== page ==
Mike: Part of that involves really, again, getting people on board. Normally when I start teams in large organizations I’ll let them know that they’re probably going to take a hit on their performance evaluations. Like, one in the first year. Because now they’re not being specialized working as cross functional team members, and all of a sudden as a tester, let’s say as a role, they’re being compared to other testers within the functional organization.
With the traditional, “Do you play well with other teams, do you have your nice power point presentations, do you do your executive exposure, do you play nice with others, do you have work on 20 projects at once?” You don’t rank that high against other testers that you’re being evaluated against. So being open and honest about this is really important.
Clayton: Jade and Derek, as far as the Integrum we have maybe more feedback than a lot of organizations from the management to the employee level just because we’re so flat, but when you have a traditional organization that wants to do performance reviews like Mike mentioned, and they have a very set way of doing those things and mentioning that stuff, I think one of maybe the benefits of Agile you could get into is you could say there’s extra feedback. You know where you are a lot of the time and those kind of things. What’s the reconciliation between those? The traditional personnel review and that kind of constant feedback and being part of a team, not necessarily an individual anymore?
Derek: So I think there’s a multiple problem. So one is, is the content of the actual performance review relevant anymore? Meaning usually HR has a fairly good amount of weight that they’re allowed to put into how you structure your performance review, and it’s fairly standard to‑the‑book type of format. When you start to talk about being on an Agile team, it’s really more about values, principles, and goals and a lot less about individual duties and what your job is specifically. So a lot of times you don’t have an actual performance review that matches what you’re doing.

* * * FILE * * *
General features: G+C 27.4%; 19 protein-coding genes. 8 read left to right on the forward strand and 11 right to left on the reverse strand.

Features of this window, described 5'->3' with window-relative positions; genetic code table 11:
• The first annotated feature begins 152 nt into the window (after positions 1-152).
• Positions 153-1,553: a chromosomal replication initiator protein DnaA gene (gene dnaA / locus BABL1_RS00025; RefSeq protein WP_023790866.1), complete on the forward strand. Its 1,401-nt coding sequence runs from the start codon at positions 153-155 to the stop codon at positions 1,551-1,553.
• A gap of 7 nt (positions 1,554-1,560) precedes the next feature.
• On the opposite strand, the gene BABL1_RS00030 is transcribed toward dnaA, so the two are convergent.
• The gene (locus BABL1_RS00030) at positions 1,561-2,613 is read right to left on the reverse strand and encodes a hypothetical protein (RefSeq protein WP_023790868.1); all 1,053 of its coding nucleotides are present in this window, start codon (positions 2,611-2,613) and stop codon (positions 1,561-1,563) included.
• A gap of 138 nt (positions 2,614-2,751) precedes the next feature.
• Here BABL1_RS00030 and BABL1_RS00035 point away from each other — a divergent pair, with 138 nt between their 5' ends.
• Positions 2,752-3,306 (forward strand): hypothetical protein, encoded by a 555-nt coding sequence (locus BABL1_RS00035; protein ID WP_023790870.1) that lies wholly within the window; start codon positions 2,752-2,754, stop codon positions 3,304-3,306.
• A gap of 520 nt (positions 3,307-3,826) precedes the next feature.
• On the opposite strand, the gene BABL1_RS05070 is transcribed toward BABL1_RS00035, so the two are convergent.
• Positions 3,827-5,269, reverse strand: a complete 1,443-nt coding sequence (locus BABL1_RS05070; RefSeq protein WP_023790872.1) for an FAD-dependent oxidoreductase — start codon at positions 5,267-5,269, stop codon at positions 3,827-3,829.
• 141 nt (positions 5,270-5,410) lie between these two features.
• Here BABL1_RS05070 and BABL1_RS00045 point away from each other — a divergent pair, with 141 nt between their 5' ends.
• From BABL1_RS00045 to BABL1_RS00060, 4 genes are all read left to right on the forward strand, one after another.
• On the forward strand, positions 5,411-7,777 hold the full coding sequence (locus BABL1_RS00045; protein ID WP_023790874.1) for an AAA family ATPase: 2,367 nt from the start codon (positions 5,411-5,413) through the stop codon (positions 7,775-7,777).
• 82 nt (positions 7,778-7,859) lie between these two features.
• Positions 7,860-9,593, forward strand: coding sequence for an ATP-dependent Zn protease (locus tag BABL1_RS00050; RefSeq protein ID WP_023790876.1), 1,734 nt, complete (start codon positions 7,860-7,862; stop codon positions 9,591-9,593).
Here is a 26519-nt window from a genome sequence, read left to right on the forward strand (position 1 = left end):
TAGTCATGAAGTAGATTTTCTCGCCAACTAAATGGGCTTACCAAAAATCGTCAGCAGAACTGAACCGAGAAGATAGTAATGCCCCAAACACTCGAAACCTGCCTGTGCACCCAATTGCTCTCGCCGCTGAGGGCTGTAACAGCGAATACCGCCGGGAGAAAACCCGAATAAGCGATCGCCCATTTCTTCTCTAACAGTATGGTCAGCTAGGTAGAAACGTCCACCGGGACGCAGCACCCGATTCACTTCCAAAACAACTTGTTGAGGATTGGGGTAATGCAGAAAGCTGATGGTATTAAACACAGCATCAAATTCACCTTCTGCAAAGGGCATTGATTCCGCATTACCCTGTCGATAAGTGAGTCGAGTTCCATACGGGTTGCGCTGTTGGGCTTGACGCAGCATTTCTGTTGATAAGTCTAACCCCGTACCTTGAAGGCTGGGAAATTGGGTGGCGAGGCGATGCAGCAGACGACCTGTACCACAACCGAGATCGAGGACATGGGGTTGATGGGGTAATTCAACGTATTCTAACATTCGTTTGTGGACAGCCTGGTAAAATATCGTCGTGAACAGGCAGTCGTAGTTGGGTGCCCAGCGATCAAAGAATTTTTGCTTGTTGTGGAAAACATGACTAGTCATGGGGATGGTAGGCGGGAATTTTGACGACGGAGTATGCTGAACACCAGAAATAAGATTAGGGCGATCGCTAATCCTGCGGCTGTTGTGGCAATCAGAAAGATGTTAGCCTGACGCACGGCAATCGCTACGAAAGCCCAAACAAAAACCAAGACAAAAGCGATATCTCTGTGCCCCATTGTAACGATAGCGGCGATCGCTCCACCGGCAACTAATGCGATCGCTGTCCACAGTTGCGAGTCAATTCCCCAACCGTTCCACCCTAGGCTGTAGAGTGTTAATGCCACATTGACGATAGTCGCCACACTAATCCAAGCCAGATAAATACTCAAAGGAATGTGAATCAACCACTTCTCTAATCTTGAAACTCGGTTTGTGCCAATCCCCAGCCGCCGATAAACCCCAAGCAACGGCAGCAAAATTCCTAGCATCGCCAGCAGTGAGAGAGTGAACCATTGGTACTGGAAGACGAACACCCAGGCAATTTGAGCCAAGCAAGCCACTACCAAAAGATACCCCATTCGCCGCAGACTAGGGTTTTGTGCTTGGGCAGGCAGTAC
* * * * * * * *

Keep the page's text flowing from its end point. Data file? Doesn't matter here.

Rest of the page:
Two other problems I really see with the performance reviews are that they incentivize the individual instead of incentivize the team, which is obviously fairly contradictory to Agile methodologies where it’s really about the team instead of the individual. Then lastly is I think a lot of things that go along with performance evaluations deal with ranking employees and pitting this person against that person. They actually create mistrust within a team.
Derek: So the best I would do if I’m in a situation would be to try to hold reviews or have the discussions that are much more honest, much more true, outside of the performance review and then fill out whatever performance review is necessary to turn into HR to placate them and congruently be trying to get HR to change their practice so that they’re more in line with being an Agile organization as opposed to being the dinosaur organization.
Clayton: I agree with what you’re saying, Derek, but I also think that we do need to have some mechanism of dealing with the individual as well. There are a lot of ramifications that a poorly performing or a bad fit can have on the whole team. So creating those mechanisms that can deal with the individual behavior and I think tailoring the reviews and the feedback to the very specific individual person at that level is good as long as you are also dealing with, like you said, more of the team context as well.
I think somewhere is a balance between those two aspects. You can’t completely forsake the individual for the team or vice versa.